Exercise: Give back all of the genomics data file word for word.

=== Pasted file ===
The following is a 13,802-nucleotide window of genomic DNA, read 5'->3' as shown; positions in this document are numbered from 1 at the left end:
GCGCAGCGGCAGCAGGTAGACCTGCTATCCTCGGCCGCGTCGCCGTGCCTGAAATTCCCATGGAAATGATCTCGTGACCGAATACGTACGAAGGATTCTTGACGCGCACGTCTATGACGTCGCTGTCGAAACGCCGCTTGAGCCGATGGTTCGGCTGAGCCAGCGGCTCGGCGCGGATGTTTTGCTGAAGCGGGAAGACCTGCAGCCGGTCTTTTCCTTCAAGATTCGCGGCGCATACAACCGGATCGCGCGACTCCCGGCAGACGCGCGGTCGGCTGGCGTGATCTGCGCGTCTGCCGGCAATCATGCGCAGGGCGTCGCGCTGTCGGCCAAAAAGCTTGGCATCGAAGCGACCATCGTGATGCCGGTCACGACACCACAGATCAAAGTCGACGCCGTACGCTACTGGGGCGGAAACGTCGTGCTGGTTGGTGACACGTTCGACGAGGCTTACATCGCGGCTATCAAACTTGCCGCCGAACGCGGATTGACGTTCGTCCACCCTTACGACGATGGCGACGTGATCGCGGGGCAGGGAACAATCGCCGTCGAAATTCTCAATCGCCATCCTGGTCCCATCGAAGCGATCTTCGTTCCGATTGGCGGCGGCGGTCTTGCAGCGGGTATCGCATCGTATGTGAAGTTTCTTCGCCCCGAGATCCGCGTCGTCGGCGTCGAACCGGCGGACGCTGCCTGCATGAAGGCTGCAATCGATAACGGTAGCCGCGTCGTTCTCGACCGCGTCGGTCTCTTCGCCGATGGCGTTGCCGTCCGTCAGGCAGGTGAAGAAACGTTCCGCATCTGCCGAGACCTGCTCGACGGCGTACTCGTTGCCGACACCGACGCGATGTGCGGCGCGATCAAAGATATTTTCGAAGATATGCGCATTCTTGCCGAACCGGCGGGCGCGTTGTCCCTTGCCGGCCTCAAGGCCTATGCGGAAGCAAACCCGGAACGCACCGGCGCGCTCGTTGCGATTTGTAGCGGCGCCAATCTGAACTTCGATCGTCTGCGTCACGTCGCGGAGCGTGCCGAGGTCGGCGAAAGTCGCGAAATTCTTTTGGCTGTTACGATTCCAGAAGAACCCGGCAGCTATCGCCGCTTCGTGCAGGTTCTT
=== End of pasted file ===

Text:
The following is a 13,802-nucleotide window of genomic DNA, read 5'->3' as shown; positions in this document are numbered from 1 at the left end:
GCGCAGCGGCAGCAGGTAGACCTGCTATCCTCGGCCGCGTCGCCGTGCCTGAAATTCCCATGGAAATGATCTCGTGACCGAATACGTACGAAGGATTCTTGACGCGCACGTCTATGACGTCGCTGTCGAAACGCCGCTTGAGCCGATGGTTCGGCTGAGCCAGCGGCTCGGCGCGGATGTTTTGCTGAAGCGGGAAGACCTGCAGCCGGTCTTTTCCTTCAAGATTCGCGGCGCATACAACCGGATCGCGCGACTCCCGGCAGACGCGCGGTCGGCTGGCGTGATCTGCGCGTCTGCCGGCAATCATGCGCAGGGCGTCGCGCTGTCGGCCAAAAAGCTTGGCATCGAAGCGACCATCGTGATGCCGGTCACGACACCACAGATCAAAGTCGACGCCGTACGCTACTGGGGCGGAAACGTCGTGCTGGTTGGTGACACGTTCGACGAGGCTTACATCGCGGCTATCAAACTTGCCGCCGAACGCGGATTGACGTTCGTCCACCCTTACGACGATGGCGACGTGATCGCGGGGCAGGGAACAATCGCCGTCGAAATTCTCAATCGCCATCCTGGTCCCATCGAAGCGATCTTCGTTCCGATTGGCGGCGGCGGTCTTGCAGCGGGTATCGCATCGTATGTGAAGTTTCTTCGCCCCGAGATCCGCGTCGTCGGCGTCGAACCGGCGGACGCTGCCTGCATGAAGGCTGCAATCGATAACGGTAGCCGCGTCGTTCTCGACCGCGTCGGTCTCTTCGCCGATGGCGTTGCCGTCCGTCAGGCAGGTGAAGAAACGTTCCGCATCTGCCGAGACCTGCTCGACGGCGTACTCGTTGCCGACACCGACGCGATGTGCGGCGCGATCAAAGATATTTTCGAAGATATGCGCATTCTTGCCGAACCGGCGGGCGCGTTGTCCCTTGCCGGCCTCAAGGCCTATGCGGAAGCAAACCCGGAACGCACCGGCGCGCTCGTTGCGATTTGTAGCGGCGCCAATCTGAACTTCGATCGTCTGCGTCACGTCGCGGAGCGTGCCGAGGTCGGCGAAAGTCGCGAAATTCTTTTGGCTGTTACGATTCCAGAAGAACCCGGCAGCTATCGCCGCTTCGTGCAGGTTCTT